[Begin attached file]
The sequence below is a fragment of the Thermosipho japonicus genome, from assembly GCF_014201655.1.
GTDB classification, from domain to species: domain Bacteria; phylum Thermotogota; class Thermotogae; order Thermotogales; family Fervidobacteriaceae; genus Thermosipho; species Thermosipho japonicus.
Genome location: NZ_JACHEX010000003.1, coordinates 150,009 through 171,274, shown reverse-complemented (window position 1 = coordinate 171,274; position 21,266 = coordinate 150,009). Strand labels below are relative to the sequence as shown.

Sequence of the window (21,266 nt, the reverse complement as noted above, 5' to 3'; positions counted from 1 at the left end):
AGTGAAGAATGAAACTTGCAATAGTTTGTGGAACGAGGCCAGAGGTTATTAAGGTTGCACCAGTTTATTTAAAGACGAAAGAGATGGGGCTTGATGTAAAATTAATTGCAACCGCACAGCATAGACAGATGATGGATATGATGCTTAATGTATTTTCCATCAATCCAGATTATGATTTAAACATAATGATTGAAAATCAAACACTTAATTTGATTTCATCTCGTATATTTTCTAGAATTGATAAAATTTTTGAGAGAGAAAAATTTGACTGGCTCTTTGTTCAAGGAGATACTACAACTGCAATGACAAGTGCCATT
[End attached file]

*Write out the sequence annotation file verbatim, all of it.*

The sequence below is a fragment of the Thermosipho japonicus genome, from assembly GCF_014201655.1.
GTDB classification, from domain to species: domain Bacteria; phylum Thermotogota; class Thermotogae; order Thermotogales; family Fervidobacteriaceae; genus Thermosipho; species Thermosipho japonicus.
Genome location: NZ_JACHEX010000003.1, coordinates 150,009 through 171,274, shown reverse-complemented (window position 1 = coordinate 171,274; position 21,266 = coordinate 150,009). Strand labels below are relative to the sequence as shown.

Sequence of the window (21,266 nt, the reverse complement as noted above, 5' to 3'; positions counted from 1 at the left end):
AGTGAAGAATGAAACTTGCAATAGTTTGTGGAACGAGGCCAGAGGTTATTAAGGTTGCACCAGTTTATTTAAAGACGAAAGAGATGGGGCTTGATGTAAAATTAATTGCAACCGCACAGCATAGACAGATGATGGATATGATGCTTAATGTATTTTCCATCAATCCAGATTATGATTTAAACATAATGATTGAAAATCAAACACTTAATTTGATTTCATCTCGTATATTTTCTAGAATTGATAAAATTTTTGAGAGAGAAAAATTTGACTGGCTCTTTGTTCAAGGAGATACTACAACTGCAATGACAAGTGCCATT